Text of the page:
http://dx.doi.org/10.1002/jsfa.7559...
). In the human body the presence of antioxidants, whether endogenous or exogenous, reduces oxidative damage caused by reactive oxygen and nitrogen species, thus reducing the risk of developing certain diseases (Samaranayaka & Li-Chan, 2011Samaranayaka, A. G. P., & Li-Chan, E. C. Y. (2011). Food-derived peptidic antioxidants: a review of their production, assessment, and potential applications. Journal of Functional Foods, 3(4), 229-254. http://dx.doi.org/10.1016/j.jff.2011.05.006.
http://dx.doi.org/10.1016/j.jff.2011.05....
).

Due to questions regarding the safety of using synthetic substances in food, there has been a growing interest in identifying natural compounds that possess antioxidant properties and can be used as natural additives in food or as physiological-functional ingredients in food products (Bernardi et al., 2016Bernardi, D. M., Bertol, T. M., Pflanzer, S. B., Sgarbieri, V. C., & Pollonio, M. A. R. (2016). ω-3 in meat products: Benefits and effects on lipid oxidative stability. Journal of the Science of Food and Agriculture, 96(8), 2620-2634. http://dx.doi.org/10.1002/jsfa.7559. PMid:26676414.
http://dx.doi.org/10.1002/jsfa.7559...
). Of the compounds studied, the bioactive peptides stand out, since they can be produced from several protein sources and through different methods (enzymatic hydrolysis, digestion in the gastrointestinal tract and microbial fermentation), as well as being considered safe, nutritionally healthy, low cost and highly antioxidant (Samaranayaka & Li-Chan, 2011Samaranayaka, A. G. P., & Li-Chan, E. C. Y. (2011). Food-derived peptidic antioxidants: a review of their production, assessment, and potential applications. Journal of Functional Foods, 3(4), 229-254. http://dx.doi.org/10.1016/j.jff.2011.05.006.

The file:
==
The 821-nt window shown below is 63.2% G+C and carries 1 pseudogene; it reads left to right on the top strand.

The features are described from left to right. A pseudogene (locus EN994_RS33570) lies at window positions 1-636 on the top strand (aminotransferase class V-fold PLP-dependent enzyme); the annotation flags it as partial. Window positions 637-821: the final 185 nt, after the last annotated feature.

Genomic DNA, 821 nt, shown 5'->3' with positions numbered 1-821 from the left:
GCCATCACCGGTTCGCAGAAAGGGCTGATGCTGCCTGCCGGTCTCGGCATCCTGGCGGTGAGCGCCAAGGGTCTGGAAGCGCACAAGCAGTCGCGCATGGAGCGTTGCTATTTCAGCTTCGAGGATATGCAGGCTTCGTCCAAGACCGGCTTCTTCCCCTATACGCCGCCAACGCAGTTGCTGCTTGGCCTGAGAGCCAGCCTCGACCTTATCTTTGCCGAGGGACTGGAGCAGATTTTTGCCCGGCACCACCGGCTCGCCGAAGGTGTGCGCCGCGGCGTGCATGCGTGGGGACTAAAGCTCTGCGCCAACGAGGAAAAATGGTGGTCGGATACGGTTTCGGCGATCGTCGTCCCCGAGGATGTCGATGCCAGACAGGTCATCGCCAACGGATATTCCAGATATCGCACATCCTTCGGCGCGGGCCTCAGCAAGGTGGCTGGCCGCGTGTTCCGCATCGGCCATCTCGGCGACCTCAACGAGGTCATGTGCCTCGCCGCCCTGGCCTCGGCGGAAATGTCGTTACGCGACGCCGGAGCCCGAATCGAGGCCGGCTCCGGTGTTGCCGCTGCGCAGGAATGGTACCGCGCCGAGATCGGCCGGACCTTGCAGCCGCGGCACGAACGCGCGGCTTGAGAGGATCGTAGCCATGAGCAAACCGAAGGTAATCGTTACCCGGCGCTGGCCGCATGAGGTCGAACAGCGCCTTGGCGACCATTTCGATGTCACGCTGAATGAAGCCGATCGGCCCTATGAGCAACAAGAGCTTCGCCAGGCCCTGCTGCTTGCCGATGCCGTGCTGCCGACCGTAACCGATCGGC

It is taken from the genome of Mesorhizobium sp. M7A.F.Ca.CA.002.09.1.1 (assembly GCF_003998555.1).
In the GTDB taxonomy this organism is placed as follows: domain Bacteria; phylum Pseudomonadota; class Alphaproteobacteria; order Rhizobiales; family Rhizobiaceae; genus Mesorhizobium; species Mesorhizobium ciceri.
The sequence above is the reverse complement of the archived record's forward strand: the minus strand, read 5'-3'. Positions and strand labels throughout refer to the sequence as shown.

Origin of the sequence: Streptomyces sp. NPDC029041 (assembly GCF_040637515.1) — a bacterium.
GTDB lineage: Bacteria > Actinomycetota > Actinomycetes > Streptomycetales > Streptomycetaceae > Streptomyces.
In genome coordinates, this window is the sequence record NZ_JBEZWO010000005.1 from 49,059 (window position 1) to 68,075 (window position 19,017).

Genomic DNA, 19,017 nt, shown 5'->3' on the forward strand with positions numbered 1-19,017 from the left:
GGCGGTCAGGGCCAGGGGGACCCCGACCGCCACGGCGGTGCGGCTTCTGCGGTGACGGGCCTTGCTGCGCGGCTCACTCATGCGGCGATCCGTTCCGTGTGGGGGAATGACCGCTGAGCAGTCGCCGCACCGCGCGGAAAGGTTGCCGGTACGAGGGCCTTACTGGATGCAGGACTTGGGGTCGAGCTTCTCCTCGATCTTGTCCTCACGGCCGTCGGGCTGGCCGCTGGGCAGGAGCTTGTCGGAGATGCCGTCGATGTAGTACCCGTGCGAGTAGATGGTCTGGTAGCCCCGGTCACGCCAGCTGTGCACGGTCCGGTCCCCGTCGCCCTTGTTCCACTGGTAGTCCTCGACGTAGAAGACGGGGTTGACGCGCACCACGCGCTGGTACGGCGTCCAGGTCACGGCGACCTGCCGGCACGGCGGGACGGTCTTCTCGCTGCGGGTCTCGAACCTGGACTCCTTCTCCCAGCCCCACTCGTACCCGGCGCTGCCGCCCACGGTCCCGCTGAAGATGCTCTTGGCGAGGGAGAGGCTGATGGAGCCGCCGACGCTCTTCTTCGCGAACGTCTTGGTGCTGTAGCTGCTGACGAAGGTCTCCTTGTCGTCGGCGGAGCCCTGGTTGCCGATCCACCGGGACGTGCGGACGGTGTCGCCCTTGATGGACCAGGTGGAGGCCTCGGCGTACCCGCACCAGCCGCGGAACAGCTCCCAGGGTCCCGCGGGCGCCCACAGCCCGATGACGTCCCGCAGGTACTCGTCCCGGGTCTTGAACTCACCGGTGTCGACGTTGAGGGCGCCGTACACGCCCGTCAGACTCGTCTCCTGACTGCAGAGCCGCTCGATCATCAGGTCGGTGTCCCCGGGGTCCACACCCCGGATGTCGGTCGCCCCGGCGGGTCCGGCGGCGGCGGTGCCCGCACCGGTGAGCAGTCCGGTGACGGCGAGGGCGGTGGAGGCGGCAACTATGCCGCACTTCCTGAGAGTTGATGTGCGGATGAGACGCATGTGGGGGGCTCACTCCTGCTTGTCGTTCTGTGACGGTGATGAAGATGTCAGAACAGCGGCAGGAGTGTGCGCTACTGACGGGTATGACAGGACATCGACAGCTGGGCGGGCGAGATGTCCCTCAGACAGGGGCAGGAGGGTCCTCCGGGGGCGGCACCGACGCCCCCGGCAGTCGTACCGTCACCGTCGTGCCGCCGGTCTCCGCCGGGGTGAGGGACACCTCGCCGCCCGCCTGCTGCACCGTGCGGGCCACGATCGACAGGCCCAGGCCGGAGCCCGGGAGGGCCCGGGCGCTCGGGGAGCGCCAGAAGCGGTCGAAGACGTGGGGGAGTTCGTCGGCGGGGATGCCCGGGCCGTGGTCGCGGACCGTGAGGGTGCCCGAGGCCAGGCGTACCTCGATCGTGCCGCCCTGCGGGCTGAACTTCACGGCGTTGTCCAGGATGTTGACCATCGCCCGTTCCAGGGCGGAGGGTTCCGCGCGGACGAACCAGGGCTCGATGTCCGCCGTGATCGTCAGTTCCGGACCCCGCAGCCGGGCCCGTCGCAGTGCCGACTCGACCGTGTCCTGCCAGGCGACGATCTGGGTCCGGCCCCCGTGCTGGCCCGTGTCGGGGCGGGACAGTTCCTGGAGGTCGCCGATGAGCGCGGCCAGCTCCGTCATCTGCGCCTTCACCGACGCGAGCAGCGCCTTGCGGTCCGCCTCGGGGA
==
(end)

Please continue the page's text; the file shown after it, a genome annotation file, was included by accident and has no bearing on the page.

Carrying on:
http://dx.doi.org/10.1016/j.jff.2011.05....
).

The production of bioactive peptides from the hydrolysis of fish product proteins is feasible and intensely studied primarily due to the wide availability of this raw material (Samaranayaka & Li-Chan, 2011Samaranayaka, A. G. P., & Li-Chan, E. C. Y. (2011). Food-derived peptidic antioxidants: a review of their production, assessment, and potential applications. Journal of Functional Foods, 3(4), 229-254. http://dx.doi.org/10.1016/j.jff.2011.05.006.